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In a recent letter, John Hopkins suggested that the members of LAGRI distrust the citizens of Los Alamos and are trying to block democratic processes.
In fact, the exact opposite is true.
The CRC recommended and county council approved proposals consisting of 21 ordinances to be condensed into four questions for voters to approve. The reason there were 21 ordinances is because the county charter requires that ordinances be on a single subject. We have all heard repeatedly that it is important for ballot questions to be on a single subject. So why are they being squeezed into just four questions?
LAGRI members believe that voters deserve to vote on the changes encapsulated in the ordinances individually. This is particularly true for the changes that will affect citizens the most, ones that significantly raise the requirements for various petitions. The CRC and county council would seem to believe so as well. They proposed a rule that would REQUIRE that ballot questions to amend the Charter be on a single subject. However, they feel free to disregard it for now.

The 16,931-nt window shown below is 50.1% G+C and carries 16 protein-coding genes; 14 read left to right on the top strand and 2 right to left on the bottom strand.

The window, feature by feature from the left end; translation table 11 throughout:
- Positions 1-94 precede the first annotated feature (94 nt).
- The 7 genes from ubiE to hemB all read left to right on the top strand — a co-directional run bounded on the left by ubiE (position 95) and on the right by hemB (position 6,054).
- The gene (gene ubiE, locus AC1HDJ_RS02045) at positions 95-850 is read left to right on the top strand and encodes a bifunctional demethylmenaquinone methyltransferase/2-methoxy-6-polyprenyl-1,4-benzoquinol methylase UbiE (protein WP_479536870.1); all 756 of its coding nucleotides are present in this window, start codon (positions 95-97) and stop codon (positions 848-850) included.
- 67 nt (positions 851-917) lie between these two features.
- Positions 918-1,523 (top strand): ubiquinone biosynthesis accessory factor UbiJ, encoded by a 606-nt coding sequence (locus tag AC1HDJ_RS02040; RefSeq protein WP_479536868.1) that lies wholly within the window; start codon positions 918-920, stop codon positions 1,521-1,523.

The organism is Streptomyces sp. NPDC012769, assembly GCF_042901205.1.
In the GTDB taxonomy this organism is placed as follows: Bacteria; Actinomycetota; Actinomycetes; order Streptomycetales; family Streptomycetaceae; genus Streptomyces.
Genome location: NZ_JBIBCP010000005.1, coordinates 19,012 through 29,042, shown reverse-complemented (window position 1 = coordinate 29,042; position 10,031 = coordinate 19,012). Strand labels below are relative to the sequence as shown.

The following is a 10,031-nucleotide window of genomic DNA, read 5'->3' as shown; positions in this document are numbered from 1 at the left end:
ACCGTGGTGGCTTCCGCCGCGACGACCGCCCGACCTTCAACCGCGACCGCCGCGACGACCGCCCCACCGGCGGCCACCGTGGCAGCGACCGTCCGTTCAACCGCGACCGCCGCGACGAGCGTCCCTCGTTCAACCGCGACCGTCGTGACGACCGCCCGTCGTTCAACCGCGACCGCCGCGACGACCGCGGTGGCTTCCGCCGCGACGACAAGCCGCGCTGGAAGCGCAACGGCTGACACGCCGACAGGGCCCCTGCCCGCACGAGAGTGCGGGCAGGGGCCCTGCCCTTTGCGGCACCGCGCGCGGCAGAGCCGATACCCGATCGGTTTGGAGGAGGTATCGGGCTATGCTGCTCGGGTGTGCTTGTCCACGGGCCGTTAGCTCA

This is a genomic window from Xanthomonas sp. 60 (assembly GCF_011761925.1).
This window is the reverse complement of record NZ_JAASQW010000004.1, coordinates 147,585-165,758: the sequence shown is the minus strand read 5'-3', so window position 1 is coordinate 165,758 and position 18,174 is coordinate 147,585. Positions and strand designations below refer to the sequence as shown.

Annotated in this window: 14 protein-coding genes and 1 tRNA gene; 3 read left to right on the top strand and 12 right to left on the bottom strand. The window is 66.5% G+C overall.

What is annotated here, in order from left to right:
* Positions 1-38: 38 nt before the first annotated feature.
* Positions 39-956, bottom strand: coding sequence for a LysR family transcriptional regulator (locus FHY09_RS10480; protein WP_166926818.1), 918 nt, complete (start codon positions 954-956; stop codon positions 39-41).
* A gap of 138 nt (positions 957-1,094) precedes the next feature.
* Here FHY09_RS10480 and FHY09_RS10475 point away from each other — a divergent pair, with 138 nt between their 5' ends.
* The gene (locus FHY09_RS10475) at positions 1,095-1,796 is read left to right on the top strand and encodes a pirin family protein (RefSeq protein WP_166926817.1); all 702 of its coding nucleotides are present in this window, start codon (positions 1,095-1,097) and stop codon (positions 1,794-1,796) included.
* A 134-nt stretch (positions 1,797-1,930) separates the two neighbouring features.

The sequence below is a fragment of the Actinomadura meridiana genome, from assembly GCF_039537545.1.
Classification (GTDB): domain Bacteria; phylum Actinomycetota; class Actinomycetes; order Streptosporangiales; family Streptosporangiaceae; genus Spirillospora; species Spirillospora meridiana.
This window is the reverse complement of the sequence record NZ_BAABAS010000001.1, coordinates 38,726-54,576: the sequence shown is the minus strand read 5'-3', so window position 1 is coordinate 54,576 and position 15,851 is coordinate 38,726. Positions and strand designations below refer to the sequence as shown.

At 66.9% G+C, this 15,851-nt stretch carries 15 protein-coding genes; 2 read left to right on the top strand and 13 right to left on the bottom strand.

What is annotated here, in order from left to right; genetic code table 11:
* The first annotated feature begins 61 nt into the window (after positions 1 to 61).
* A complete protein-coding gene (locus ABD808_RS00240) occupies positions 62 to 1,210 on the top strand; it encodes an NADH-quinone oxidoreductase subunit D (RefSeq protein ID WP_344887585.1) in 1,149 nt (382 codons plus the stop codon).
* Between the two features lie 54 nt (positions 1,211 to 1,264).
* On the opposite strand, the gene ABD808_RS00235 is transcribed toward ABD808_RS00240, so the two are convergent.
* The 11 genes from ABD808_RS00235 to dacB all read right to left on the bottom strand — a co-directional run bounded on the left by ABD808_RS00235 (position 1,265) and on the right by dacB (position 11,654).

LAGRI has taken out petitions for referenda on six of the most substantive proposals. If we obtain enough signatures, then a vote to rescind those ordinances will be held unless the county council does not rescind them themselves. Yes, it does seem a little crazy to petition for a vote on whether or not proposed charter amendments can be bundled into larger amendments to be sent to the voters; however, the referendum is the only safeguard available to the public to ensure that we can vote on these important proposals separately.
One argument for only putting out four questions is that, in addition to raising petitioning requirements, the relevant sections of the charter are being rewritten for clarity and therefore need to be presented together. This is a false argument. The cleanup and requirement changes could be done in two steps thereby avoiding this situation entirely. Another argument was to save space on the ballot. Really? Is that such a priority?
So, despite repeated exhortations on the importance of voting on single subjects, our government is bundling multiple issues together. And doing so despite proposing a rule prohibiting the practice under the guise of improving textual clarity. So I ask, honestly, who is it that distrusts the citizens?
Robert A. Pelak,